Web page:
The online retail channel has ‘opened new doors’ for the competitors of department stores. Just like Amazon, who has been quietly putting pressure on retailers that specialize in apparel and fashion as it pushes into the market once dominated by brick-and-mortar stores (John Houck, Inquisitr). Some industry experts believe the online giant will own almost 20 percent of the U.S. clothing market in four years.

Now let’s consider the Promotion element of the marketing mix for department stores

Promotion at a department store

Not so long ago, a department store exploited its location, its quality of service and its quality range of products to convey its marketing message. However, the market environment of the department store has changed disruptively over the past decade or so. The bad news is that this changes will continue. Sadly, the department store failed to react to it.

During the past ten years the exponential growth of online shopping was facilitated by advances in ITC and digital technology. Just think of the impact that broadband WiFi and affordable smartphones had on the retail industry…

And it hurts department stores. They’re wondering where their customers have disappeared to, and they seem reluctant to go and find them. If you look at the numbers, you’ll know where their customers are – they’re shopping online. Though the U.S. retail average growth rate in the first half of 2016 was just 2% for total retail, it was 16% for e-commerce (Jonathan Camhi, Business Insider).

Changes in the demographics of the department stores’ customers have affected them badly. The middle class, who in the good old days made up the bulk of a department store’s customers is contracting writes Helaine Olen in Slate. In fact, some of those former middle class folks are now upper-middle-class folks. And those whose income went the other way, are favoring more inexpensive options.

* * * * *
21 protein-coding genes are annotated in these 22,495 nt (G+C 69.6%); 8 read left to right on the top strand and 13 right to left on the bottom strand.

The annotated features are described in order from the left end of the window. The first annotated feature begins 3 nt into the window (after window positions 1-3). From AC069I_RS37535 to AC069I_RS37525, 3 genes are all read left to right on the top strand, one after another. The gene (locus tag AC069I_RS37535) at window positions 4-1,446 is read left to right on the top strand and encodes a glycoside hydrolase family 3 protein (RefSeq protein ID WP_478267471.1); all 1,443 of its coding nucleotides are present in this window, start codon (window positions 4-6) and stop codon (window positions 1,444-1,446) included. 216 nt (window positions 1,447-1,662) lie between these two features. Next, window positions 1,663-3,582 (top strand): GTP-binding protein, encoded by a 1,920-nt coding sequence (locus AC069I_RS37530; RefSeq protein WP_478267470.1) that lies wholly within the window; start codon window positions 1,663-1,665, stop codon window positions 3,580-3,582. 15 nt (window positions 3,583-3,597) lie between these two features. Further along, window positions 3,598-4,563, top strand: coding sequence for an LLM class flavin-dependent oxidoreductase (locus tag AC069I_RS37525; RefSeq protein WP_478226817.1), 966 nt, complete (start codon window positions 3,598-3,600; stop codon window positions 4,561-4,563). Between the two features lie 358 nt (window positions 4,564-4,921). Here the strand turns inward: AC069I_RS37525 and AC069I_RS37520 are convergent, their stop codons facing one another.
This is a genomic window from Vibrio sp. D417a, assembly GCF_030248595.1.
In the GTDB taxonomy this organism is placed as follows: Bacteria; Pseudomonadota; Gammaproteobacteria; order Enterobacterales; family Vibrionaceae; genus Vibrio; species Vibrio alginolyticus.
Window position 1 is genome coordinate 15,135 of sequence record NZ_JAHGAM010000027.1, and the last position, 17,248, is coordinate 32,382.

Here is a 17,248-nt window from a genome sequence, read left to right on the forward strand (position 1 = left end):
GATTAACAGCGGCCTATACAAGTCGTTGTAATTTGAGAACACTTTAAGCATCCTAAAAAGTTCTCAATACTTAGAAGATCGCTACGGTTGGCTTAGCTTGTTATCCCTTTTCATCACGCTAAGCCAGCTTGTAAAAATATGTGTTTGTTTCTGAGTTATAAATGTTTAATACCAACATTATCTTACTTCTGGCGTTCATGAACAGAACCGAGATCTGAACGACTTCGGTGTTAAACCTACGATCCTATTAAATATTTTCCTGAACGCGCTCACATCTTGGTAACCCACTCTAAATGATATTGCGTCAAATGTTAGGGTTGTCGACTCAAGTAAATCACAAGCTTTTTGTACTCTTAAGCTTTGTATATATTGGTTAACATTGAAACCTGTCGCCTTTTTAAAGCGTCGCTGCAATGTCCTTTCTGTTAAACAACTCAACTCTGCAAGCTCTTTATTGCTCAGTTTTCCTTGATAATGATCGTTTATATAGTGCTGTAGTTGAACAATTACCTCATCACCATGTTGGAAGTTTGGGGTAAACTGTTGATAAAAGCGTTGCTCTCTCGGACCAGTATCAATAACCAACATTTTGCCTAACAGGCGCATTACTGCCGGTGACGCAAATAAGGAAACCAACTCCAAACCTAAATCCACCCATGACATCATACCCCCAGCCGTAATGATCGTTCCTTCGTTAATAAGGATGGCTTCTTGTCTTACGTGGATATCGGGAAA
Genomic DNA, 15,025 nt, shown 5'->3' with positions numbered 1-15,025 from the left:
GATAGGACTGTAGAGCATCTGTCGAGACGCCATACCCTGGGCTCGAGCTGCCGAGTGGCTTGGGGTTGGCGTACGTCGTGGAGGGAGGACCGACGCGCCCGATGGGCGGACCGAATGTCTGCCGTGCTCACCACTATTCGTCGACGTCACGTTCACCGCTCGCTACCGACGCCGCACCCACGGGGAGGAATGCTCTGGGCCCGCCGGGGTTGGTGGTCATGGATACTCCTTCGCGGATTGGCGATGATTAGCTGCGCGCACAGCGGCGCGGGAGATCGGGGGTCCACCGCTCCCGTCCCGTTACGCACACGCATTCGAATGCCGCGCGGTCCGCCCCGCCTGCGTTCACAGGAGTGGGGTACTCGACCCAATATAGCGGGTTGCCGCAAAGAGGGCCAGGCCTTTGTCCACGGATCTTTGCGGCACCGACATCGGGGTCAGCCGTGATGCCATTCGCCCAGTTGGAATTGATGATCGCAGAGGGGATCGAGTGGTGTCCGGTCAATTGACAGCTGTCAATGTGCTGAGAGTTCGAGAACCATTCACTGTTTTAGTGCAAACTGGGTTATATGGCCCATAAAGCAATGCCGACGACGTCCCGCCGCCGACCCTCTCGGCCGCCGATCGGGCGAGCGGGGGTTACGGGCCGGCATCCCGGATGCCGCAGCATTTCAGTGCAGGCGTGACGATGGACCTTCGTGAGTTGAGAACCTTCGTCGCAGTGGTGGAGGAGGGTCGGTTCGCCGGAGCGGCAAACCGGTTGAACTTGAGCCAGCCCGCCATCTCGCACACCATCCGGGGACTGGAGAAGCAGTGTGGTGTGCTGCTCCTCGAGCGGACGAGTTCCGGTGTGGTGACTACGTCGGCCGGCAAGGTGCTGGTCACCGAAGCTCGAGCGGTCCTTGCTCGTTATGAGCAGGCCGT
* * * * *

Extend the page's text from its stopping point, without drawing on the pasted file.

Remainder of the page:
So department stores remained with the middle class – which is not visiting their stores. Well, the rest is history, as the saying goes…

Concluding

Bricks and mortar retailers, many that are now battling to stay open, can take note of what is happening with department stores. Using the 4Ps retailers may consider the following tactics:

  1. Product – less is more, make them unique and part of a positive customer experience;
  2. Price – know what your customer value and don’t sacrifice your brand – give your customer a reason to pay a premium price;
  3. Place – know your customer’s preferences. Follow them where they hang out. Online presence is a must;
  4. Promotion – know your customer better so that you can personalize your marketing message.

Remember that the principles of marketing stay the same, in spite of all the disruption that is taking place in the retail market.

Read also: The State of Retail 2017 – The Unstoppable Force of Change

Notes

1 Donovan, R. and Henley, N. 2010. Principles and practice of social marketing: an international perspective, Cambridge University Press.

2 Blythe, J. 2009. The Marketing Mix, In: Key Concepts in Marketing, SAGE Publications, Inc.